From Seminar XXIII : 9thMarch 1976 : pVIII 1 of Cormac Gallagher’s translation : This is what I would like you to get to know, or to recall for those who know it already, that there is someone that I am very fond of called Helene Cixous.  This is written with a Cat the beginning, and it ends with an S. Here it is pronounced Cixous.

So then the aforesaid Helene Cixous had already produced, it appears – for my part it had remained a little vague in my memory – had already produced, it appears in the out-of-print issue of Lilterature, to remind myself of it, I was completely ignorant of it, that I had produced Litturaterre.[See Lituraterre: 12th May 1971: Jacques Lacan  or here]  In this out-of-print issue, which will not make it easy for you to rediscover it, except for those who already have it, she produced a little note on Dora. And then, [pVIII 2] since that, she has made a play out of it, The Portrait of Dora. This is the title. A play that is on at the Petit Orsay. Namely, in an annex of the Grand Orsay. Everyone can easily imagine it. The Grand Orsay being occupied by Jean-Louis Barrault and Madeleine Renaud.

Now I did not find this Portrait of Dora too bad at all  I said what I thought of it to her that I have called Helene, ever since I have known her, and I told her that I would talk about it.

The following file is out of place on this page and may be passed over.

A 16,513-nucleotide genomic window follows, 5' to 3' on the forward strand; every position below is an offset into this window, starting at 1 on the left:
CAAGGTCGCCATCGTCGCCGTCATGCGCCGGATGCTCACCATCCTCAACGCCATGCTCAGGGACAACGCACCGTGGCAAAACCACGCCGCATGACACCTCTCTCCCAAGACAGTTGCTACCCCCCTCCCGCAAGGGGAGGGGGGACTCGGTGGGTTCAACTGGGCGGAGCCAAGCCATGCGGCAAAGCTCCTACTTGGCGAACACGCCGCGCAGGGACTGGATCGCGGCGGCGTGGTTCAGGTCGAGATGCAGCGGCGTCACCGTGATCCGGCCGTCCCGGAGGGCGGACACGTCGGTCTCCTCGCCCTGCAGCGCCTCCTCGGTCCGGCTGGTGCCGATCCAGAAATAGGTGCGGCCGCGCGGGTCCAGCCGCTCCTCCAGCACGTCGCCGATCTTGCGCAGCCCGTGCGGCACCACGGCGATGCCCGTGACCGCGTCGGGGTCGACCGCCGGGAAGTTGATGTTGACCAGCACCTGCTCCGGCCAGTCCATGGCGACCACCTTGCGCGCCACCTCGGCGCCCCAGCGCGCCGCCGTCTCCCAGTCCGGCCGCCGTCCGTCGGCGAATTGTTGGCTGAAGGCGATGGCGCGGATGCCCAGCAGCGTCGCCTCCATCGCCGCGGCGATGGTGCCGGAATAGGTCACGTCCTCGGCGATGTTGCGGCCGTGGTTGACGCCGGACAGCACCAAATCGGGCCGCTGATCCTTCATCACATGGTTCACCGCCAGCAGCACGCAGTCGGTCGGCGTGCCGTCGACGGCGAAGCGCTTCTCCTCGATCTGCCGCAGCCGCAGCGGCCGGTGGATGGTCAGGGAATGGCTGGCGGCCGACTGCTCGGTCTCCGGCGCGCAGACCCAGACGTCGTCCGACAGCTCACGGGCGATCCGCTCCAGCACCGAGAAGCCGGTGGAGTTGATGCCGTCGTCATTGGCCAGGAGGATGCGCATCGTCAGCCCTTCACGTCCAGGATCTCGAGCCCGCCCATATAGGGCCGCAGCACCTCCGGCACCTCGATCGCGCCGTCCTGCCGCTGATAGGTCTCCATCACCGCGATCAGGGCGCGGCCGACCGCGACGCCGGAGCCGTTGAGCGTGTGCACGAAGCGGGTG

The Portrait of Dora, we are dealing with Freud’s Dora. And this indeed is why, in short, I suspect that this may interest some people in going to see how it is produced. It is produced in a real way. I mean that reality is what, the reality of rehearsals, for example, is what at the end of the day, dominated the actors. I do not know how you will appreciate it. But what is sure is that there is here something quite striking. What is at stake is hysteria, Dora’s hysteria, precisely, and it happens that she is not the best hysteric in the cast.  She who is the best hysteric is playing a different role, but she does not show at all her hysterical virtues. Dora herself, anyway, the one who plays her role, shows them not badly; at least this is my feeling. There is also someone in it who acts, who plays the role of Freud. He is, of course, very embarrassed. And he is very embarrassed and, and this can be seen, in short, he tackles it with great precaution. And it is all the less successful, at least for him, because he is not an actor, he offered himself up to do that. So then, he is afraid the whole time of changing Freud.  Anyway, this can be seen in his delivery. Anyway, the best thing I can tell you, is to go and see it. What you will see is something that, all the same, is marked by this precaution of Freud, of the actor Freud.